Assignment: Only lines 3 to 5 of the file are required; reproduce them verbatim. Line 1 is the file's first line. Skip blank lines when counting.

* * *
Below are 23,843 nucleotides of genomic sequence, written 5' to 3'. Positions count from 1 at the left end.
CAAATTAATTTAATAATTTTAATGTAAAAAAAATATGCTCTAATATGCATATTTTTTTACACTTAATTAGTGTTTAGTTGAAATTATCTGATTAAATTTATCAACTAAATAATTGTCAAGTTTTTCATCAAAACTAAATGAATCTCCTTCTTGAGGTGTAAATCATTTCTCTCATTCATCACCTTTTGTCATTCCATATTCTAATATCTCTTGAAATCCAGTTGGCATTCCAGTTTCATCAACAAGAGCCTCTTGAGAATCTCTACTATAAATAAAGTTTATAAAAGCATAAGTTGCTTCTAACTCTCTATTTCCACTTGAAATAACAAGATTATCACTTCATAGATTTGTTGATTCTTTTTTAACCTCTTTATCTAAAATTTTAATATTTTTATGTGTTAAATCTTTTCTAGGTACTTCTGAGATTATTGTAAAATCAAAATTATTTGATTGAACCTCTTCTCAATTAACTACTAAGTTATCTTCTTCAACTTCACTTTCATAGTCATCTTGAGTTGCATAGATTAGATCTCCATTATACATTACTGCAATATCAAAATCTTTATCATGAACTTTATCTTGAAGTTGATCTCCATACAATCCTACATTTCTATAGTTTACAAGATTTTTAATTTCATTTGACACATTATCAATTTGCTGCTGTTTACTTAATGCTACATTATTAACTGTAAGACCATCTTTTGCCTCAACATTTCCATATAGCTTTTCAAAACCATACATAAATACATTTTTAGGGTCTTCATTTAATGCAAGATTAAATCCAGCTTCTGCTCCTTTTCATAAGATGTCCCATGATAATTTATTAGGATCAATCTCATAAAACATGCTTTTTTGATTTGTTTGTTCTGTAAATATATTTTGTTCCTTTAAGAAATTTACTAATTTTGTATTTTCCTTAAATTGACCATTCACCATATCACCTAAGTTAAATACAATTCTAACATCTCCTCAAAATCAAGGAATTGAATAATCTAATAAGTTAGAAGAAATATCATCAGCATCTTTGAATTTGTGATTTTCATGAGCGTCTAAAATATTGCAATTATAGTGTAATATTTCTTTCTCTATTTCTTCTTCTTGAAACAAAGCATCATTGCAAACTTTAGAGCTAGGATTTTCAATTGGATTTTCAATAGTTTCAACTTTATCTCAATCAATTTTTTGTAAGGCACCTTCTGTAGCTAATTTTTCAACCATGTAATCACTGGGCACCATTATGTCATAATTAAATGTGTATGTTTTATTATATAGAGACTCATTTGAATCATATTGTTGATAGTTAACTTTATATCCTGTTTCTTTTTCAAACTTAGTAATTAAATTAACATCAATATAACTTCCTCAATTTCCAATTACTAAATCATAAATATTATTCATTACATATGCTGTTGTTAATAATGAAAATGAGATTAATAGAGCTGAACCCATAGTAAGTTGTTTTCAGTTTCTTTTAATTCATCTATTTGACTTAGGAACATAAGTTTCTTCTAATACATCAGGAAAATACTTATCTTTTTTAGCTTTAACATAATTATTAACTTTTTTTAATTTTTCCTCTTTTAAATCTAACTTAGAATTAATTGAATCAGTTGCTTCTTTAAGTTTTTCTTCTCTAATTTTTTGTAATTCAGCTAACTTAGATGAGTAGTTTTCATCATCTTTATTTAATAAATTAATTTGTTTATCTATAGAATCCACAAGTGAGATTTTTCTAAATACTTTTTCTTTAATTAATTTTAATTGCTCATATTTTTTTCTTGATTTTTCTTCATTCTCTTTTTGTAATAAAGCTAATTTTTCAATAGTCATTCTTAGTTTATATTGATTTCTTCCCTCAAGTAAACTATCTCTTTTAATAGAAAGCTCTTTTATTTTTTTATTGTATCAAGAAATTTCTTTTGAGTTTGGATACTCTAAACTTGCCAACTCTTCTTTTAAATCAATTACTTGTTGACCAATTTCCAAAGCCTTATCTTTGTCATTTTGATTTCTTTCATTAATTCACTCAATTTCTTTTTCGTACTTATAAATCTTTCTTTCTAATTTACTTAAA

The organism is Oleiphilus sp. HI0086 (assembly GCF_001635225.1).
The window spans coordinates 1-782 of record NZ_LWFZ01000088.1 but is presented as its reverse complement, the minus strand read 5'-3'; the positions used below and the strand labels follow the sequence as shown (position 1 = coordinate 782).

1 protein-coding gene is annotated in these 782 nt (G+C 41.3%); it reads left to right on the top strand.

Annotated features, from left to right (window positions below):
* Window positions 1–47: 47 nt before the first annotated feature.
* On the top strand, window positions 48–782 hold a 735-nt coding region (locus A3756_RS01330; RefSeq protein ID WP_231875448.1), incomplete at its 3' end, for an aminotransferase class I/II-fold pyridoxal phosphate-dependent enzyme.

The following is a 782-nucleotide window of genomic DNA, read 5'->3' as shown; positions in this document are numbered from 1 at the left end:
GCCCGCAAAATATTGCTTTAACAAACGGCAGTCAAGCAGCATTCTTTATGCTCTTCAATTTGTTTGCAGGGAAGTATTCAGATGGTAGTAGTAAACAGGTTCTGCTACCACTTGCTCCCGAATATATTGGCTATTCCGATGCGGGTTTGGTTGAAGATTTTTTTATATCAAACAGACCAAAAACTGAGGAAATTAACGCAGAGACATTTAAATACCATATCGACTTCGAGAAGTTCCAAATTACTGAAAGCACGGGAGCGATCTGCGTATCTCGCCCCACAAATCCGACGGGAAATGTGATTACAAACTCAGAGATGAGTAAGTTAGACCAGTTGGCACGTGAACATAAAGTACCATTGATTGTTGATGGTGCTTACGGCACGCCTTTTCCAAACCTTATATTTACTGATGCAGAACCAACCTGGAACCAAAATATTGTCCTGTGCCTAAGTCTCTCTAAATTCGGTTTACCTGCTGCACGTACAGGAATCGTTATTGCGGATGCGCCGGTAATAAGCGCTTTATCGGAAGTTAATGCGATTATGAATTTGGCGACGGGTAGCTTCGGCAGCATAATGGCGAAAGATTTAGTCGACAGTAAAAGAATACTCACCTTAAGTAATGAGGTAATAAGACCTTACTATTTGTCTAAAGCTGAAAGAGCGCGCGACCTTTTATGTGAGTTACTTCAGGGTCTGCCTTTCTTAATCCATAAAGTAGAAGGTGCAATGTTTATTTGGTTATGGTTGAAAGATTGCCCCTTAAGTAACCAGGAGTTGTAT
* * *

The organism is Oleiphilus sp. HI0086 (assembly GCF_001635225.1).
The window spans coordinates 1-782 of record NZ_LWFZ01000088.1 but is presented as its reverse complement, the minus strand read 5'-3'; the positions used below and the strand labels follow the sequence as shown (position 1 = coordinate 782).

1 protein-coding gene is annotated in these 782 nt (G+C 41.3%); it reads left to right on the top strand.